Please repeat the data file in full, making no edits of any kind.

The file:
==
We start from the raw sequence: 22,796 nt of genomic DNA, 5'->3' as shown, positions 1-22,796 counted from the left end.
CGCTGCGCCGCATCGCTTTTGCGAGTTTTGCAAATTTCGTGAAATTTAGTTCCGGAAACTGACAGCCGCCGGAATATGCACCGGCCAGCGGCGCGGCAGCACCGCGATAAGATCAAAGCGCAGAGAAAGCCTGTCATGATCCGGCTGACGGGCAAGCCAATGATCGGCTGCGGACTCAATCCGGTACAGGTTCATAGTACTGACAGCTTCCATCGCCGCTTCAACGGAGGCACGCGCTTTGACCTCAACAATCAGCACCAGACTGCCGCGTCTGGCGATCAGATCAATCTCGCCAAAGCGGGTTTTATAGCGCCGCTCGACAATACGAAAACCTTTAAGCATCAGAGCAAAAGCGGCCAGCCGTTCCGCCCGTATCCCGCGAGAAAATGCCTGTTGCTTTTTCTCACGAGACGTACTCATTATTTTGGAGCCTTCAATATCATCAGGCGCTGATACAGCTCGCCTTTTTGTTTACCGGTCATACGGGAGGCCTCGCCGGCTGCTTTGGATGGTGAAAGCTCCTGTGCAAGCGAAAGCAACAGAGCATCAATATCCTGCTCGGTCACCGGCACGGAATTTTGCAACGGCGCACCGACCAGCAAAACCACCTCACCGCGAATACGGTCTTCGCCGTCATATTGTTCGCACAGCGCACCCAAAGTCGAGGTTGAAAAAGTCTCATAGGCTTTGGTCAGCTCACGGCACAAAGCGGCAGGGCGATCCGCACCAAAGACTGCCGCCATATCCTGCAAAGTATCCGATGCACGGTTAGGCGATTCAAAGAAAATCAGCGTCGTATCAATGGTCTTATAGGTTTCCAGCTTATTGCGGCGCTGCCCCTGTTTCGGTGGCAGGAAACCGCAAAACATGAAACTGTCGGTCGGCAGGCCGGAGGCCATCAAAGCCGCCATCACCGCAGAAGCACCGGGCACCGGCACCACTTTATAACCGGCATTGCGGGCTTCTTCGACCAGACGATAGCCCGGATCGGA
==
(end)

We start from the raw sequence: 22,796 nt of genomic DNA, 5'->3' as shown, positions 1-22,796 counted from the left end.
CGCTGCGCCGCATCGCTTTTGCGAGTTTTGCAAATTTCGTGAAATTTAGTTCCGGAAACTGACAGCCGCCGGAATATGCACCGGCCAGCGGCGCGGCAGCACCGCGATAAGATCAAAGCGCAGAGAAAGCCTGTCATGATCCGGCTGACGGGCAAGCCAATGATCGGCTGCGGACTCAATCCGGTACAGGTTCATAGTACTGACAGCTTCCATCGCCGCTTCAACGGAGGCACGCGCTTTGACCTCAACAATCAGCACCAGACTGCCGCGTCTGGCGATCAGATCAATCTCGCCAAAGCGGGTTTTATAGCGCCGCTCGACAATACGAAAACCTTTAAGCATCAGAGCAAAAGCGGCCAGCCGTTCCGCCCGTATCCCGCGAGAAAATGCCTGTTGCTTTTTCTCACGAGACGTACTCATTATTTTGGAGCCTTCAATATCATCAGGCGCTGATACAGCTCGCCTTTTTGTTTACCGGTCATACGGGAGGCCTCGCCGGCTGCTTTGGATGGTGAAAGCTCCTGTGCAAGCGAAAGCAACAGAGCATCAATATCCTGCTCGGTCACCGGCACGGAATTTTGCAACGGCGCACCGACCAGCAAAACCACCTCACCGCGAATACGGTCTTCGCCGTCATATTGTTCGCACAGCGCACCCAAAGTCGAGGTTGAAAAAGTCTCATAGGCTTTGGTCAGCTCACGGCACAAAGCGGCAGGGCGATCCGCACCAAAGACTGCCGCCATATCCTGCAAAGTATCCGATGCACGGTTAGGCGATTCAAAGAAAATCAGCGTCGTATCAATGGTCTTATAGGTTTCCAGCTTATTGCGGCGCTGCCCCTGTTTCGGTGGCAGGAAACCGCAAAACATGAAACTGTCGGTCGGCAGGCCGGAGGCCATCAAAGCCGCCATCACCGCAGAAGCACCGGGCACCGGCACCACTTTATAACCGGCATTGCGGGCTTCTTCGACCAGACGATAGCCCGGATCGGA